For TV, Malvo boosts sniper rampage's victim count

By Tom Jackman
Washington Post Staff Writer
Friday, July 30, 2010; B04

Convicted sniper Lee Boyd Malvo, in a telephone interview with actor William Shatner, now says he and John Allen Muhammad shot 42 people during their rampage in 2002, a claim that those who investigated the case say is ridiculous.

Malvo's latest account of the killing rampage -- which began in February 2002 in Tacoma, Wash., and ended with 13 shootings, 10 of them fatal, in the Washington region in October 2002 -- was scheduled to air Thursday night on the cable channel A&E. The show was to launch the series "Aftermath With William Shatner," in which the former "Star Trek" star and spokesman revisits high-profile cases.

"I think Malvo's full of crap," said Lt. Bruce Guth, the Fairfax County homicide detective who headed the task force that helped convict Malvo of capital murder in 2003 in connection with the 10 Washington area slayings. "He's changed his story at least five or six different times."

Guth said that when Fairfax detectives first interrogated Malvo, then 17, after his arrest in October 2002, Malvo took credit for most of the D.C. area shootings. "Then, when his attorneys and psychiatrists got to him, Muhammad was doing the shootings," Guth said.

Guth said producers of the show told him that Malvo had admitted for the first time to a shooting along Route 1 in Northern Virginia. Fairfax and Alexandria police scoured their files for any unsolved shootings along the highway before Malvo's arrest and couldn't find one, Guth said.

In conversations with Shatner and forensic psychiatrist Neil Blumberg, Malvo, now 25, also said he and Muhammad had conspirators, an assertion not made before. But no one else took part in any of the sniper attacks, and conspirators were shot and killed by Malvo or shot and killed by Muhammad after backing out, according to the accounts Malvo offered Shatner and Blumberg.

Blumberg said Thursday that he had agreed with A&E not to discuss his interviews with Malvo until after the show aired.

Raymond F. Morrogh, the Fairfax commonwealth's attorney, said there is no evidence of other conspirators. "It's always been Malvo and Muhammad, that's it," said Morrogh, who prosecuted the case with his predecessor, Robert F. Horan Jr. "There wasn't anyone else involved."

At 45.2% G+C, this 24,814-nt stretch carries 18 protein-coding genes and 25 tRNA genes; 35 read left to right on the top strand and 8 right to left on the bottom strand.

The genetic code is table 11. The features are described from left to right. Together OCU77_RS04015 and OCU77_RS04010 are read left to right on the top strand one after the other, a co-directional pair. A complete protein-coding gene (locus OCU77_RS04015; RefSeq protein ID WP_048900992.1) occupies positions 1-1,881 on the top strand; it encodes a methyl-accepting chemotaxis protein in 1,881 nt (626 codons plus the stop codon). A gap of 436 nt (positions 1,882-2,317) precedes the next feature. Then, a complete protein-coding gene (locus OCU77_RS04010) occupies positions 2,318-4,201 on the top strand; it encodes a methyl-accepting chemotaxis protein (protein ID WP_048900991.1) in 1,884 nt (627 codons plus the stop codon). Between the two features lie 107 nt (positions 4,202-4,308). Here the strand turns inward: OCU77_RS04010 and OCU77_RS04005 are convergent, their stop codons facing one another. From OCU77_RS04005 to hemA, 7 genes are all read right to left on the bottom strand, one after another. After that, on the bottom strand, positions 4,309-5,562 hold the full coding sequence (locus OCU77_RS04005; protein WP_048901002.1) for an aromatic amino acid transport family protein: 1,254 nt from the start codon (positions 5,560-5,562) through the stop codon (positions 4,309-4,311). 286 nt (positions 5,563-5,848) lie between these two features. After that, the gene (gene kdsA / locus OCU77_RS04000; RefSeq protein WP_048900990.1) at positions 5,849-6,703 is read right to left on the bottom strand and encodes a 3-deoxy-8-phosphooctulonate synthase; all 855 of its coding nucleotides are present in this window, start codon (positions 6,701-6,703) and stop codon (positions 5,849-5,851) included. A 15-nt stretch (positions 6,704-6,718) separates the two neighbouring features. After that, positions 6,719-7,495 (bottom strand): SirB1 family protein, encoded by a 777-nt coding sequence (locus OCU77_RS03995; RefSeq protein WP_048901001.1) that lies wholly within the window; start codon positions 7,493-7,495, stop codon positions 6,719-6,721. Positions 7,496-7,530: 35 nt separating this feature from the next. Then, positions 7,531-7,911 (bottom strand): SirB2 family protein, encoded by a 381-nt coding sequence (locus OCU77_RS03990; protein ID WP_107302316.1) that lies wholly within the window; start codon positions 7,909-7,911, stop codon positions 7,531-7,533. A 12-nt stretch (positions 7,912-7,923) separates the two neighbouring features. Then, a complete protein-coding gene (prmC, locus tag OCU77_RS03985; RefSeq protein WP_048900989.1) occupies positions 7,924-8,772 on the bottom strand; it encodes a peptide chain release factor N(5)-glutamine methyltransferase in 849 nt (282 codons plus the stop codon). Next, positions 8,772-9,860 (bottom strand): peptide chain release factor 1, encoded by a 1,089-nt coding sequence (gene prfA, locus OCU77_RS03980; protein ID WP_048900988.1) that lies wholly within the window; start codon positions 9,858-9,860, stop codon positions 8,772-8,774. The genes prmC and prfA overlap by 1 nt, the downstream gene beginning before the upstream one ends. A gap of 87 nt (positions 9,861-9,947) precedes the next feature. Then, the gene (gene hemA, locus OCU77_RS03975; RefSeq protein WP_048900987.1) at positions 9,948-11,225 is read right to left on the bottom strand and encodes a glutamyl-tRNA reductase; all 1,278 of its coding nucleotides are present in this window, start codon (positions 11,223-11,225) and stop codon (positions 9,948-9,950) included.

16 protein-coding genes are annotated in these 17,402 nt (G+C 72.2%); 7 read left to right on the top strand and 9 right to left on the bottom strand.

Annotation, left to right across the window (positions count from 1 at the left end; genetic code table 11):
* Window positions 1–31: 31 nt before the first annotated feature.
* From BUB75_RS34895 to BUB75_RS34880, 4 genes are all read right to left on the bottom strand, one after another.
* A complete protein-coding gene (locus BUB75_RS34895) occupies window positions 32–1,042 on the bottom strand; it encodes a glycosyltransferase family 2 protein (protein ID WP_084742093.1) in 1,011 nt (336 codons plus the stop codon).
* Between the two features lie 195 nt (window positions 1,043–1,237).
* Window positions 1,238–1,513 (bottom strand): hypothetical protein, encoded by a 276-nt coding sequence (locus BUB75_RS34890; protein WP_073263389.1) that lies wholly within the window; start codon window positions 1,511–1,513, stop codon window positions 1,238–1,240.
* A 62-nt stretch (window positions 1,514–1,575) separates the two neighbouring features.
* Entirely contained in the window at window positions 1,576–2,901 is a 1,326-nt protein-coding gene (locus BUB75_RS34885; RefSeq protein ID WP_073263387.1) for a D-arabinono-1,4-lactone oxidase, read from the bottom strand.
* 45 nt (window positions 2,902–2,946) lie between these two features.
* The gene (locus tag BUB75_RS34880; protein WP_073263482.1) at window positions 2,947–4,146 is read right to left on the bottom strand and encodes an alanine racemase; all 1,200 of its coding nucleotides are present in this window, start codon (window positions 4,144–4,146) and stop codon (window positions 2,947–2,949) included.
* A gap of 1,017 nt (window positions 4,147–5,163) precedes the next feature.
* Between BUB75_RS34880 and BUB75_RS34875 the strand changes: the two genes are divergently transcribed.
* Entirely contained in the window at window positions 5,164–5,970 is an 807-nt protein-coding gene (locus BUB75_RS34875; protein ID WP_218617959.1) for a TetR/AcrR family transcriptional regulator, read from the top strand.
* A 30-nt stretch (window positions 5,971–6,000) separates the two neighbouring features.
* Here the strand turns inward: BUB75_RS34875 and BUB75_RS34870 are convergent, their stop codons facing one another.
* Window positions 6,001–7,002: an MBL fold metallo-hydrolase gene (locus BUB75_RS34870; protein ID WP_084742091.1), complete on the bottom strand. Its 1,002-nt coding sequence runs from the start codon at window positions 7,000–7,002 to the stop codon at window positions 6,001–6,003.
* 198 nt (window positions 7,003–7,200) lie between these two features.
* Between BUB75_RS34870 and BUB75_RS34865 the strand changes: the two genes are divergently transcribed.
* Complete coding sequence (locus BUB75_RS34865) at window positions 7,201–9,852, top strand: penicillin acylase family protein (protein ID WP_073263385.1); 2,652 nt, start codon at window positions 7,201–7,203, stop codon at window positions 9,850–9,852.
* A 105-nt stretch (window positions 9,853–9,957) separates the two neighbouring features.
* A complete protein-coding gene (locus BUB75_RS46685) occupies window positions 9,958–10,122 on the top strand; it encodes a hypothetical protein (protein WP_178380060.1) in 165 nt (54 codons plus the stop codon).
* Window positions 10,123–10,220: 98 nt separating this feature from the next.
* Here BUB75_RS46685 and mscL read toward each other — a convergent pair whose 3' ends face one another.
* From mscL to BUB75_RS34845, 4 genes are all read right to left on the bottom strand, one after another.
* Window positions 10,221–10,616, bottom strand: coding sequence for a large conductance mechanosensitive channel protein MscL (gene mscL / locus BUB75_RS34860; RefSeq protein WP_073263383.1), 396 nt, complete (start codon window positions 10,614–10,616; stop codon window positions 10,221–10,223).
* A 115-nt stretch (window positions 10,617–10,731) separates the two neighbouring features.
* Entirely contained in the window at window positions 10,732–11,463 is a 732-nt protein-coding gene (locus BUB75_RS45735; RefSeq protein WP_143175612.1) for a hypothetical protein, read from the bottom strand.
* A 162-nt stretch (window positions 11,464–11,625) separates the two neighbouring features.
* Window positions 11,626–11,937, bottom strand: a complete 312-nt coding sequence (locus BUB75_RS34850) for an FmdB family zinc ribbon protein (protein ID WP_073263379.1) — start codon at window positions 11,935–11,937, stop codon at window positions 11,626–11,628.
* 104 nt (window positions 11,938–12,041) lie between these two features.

Morrogh said Malvo's interview was "a ploy to get attention, and it's a shame that people give him the attention. He harmed a lot of people, and he should be sitting in silence, contemplating the crimes he committed and not being interviewed by Captain Kirk."

Paul B. Ebert, the Prince William County commonwealth's attorney who prosecuted Muhammad, said, "I don't think there's much credence to his claim of 40-something murders." He noted the nationwide scope of the investigation, by local and federal authorities, and said: "Any unsolved shooting was looked at. Maybe a couple slipped through the cracks, but not many."

Malvo is serving a life sentence without parole at Red Onion State Prison in Wise County, Va. Malvo's youth was an issue during his trial, and a jury in Chesapeake, Va., declined to impose the death penalty sought by Fairfax prosecutors. Police ultimately connected Malvo and Muhammad to 22 shootings across the country, 15 of them fatal. Muhammad was executed in Virginia in November. He was 48.

An A&E news release trumpets the idea that other people were involved.

Malvo "claims that the three extra snipers were going to use silenced rifles to create terror along the entire Eastern Seaboard," A&E says in the release, "but they eventually backed out of the plan, which, according to Malvo's forensic psychiatrist Dr. Blumberg, resulted in Muhammad commanding Malvo to kill two of them for not following through."

The release adds, "Blumberg elaborates on what Malvo confesses, and according to him, there was a co-conspirator in New York who provided weapons, one in Florida who provided credit cards and false documents and a third in Arizona who provided explosives."

Blumberg said the release accurately characterized his contribution to the show. Like Morrogh and Ebert, Guth said there is no evidence of other conspirators.

Guth said Malvo was "a convicted serial killer who ruined a lot of lives, and a lot of people have trouble believing anything he says. It seems everything he does is self-serving. I don't believe a word he says."

Michael S. Arif, Malvo's trial attorney, said he did not know of the interview and would not comment. Representatives of A&E did not return calls seeking comment Thursday.

View all comments that have been posted about this article.

© 2010 The Washington Post Company